The Return of the Native eBook

This eBook from the Gutenberg Project consists of approximately 545 pages of information about The Return of the Native.
detection of that most noble trick...  Eustacia, didn’t any tender thought of your own mother lead you to think of being gentle to mine at such a time of weariness?  Did not one grain of pity enter your heart as she turned away?  Think what a vast opportunity was then lost of beginning a forgiving and honest course.  Why did not you kick him out, and let her in, and say I’ll be an honest wife and a noble woman from this hour?  Had I told you to go and quench eternally our last flickering chance of happiness here you could have done no worse.  Well, she’s asleep now; and have you a hundred gallants, neither they nor you can insult her any more.”

“You exaggerate fearfully,” she said in a faint, weary voice; “but I cannot enter into my defence—­it is not worth doing.  You are nothing to me in future, and the past side of the story may as well remain untold.  I have lost all through you, but I have not complained.  Your blunders and misfortunes may have been a sorrow to you, but they have been a wrong to me.  All persons of refinement have been scared away from me since I sank into the mire of marriage.  Is this your cherishing—­to put me into a hut like this, and keep me like the wife of a hind?  You deceived me—­not by words, but by appearances, which are less seen through than words.  But the place will serve as well as any other—­as somewhere to pass from—­into my grave.”  Her words were smothered in her throat, and her head drooped down.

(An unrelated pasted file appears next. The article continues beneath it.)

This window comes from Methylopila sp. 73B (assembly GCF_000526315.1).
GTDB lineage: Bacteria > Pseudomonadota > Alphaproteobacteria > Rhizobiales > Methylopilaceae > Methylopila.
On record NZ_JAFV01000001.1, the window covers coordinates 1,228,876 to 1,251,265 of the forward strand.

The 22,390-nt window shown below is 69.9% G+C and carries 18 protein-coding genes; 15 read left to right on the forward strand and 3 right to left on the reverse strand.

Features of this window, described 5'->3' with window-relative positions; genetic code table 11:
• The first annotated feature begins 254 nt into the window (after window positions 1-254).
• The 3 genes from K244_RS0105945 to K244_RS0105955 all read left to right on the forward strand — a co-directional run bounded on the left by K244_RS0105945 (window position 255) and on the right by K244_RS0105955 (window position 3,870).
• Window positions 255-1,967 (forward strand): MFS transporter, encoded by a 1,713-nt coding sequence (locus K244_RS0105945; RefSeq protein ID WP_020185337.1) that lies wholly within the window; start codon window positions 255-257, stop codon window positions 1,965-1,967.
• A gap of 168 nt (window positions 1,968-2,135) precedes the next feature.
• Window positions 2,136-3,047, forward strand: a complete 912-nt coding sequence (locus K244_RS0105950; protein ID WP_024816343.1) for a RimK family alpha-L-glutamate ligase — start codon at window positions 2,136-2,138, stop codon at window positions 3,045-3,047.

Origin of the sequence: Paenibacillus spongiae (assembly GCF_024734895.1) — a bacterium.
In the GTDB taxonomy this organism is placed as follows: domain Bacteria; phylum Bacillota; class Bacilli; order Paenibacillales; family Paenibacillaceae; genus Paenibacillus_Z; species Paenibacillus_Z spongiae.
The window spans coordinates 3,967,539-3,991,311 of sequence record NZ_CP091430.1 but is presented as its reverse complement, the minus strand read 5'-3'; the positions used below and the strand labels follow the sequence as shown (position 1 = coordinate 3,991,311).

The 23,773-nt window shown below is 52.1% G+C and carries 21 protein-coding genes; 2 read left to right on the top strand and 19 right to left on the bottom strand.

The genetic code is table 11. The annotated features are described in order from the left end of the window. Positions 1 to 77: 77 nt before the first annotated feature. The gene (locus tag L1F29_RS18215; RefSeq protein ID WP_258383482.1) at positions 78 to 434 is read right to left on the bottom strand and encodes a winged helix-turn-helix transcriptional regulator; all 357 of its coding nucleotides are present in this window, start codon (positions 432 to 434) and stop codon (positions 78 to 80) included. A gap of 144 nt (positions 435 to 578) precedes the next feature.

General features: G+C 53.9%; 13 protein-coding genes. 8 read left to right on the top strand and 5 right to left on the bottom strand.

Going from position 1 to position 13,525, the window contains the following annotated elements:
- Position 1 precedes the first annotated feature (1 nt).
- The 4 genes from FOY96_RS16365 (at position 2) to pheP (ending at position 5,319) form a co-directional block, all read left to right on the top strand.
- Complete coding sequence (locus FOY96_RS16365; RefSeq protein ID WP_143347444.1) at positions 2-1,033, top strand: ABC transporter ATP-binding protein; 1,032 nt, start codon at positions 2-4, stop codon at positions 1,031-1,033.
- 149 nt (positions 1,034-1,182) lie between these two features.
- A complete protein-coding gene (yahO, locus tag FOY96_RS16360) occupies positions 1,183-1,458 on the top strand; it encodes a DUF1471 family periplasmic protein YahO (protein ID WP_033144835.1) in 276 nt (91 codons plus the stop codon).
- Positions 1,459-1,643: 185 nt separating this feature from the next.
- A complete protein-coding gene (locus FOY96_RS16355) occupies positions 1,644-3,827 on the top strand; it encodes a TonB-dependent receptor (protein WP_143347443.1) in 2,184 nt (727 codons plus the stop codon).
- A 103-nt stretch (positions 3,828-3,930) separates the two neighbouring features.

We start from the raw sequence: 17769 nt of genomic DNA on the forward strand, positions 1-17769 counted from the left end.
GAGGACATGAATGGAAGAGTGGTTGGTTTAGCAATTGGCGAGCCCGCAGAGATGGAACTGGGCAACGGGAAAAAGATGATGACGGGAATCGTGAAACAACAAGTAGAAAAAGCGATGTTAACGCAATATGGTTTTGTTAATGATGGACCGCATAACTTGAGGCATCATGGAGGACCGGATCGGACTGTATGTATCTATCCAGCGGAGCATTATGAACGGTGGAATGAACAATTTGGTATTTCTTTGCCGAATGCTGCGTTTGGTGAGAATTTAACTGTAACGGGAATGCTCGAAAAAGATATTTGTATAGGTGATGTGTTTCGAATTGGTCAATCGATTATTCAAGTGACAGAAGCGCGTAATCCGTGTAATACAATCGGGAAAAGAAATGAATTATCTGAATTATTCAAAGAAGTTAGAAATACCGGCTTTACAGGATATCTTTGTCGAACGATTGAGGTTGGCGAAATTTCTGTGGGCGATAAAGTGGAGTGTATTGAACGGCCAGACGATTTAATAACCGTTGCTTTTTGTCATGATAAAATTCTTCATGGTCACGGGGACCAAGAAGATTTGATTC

“I don’t know what you mean by that.  Am I the cause of your sin?” (Eustacia made a trembling motion towards him.) “What, you can begin to shed tears and offer me your hand?  Good God! can you?  No, not I. I’ll not commit the fault of taking that.” (The hand she had offered dropped nervelessly, but the tears continued flowing.) “Well, yes, I’ll take it, if only for the sake of my own foolish kisses that were wasted there before I knew what I cherished.  How bewitched I was!  How could there be any good in a woman that everybody spoke ill of?”

“O, O, O!” she cried, breaking down at last; and, shaking with sobs which choked her, she sank upon her knees.  “O, will you have done!  O, you are too relentless—­there’s a limit to the cruelty of savages!  I have held out long—­but you crush me down.  I beg for mercy—­I cannot bear this any longer—­it is inhuman to go further with this!  If I had—­killed your—­mother with my own hand—­I should not deserve such a scourging to the bone as this.  O, O!  God have mercy upon a miserable woman!...  You have beaten me in this game—­I beg you to stay your hand in pity!...  I confess that I—­wilfully did not undo the door the first time she knocked—­but—­I—­should have unfastened it the second—­if I had not thought you had gone to do it yourself.  When I found you had not I opened it, but she was gone.  That’s the extent of my crime—­towards her.  Best natures commit bad faults sometimes, don’t they?—­I think they do.  Now I will leave you—­for ever and ever!”

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The Return of the Native from Project Gutenberg. Public domain.
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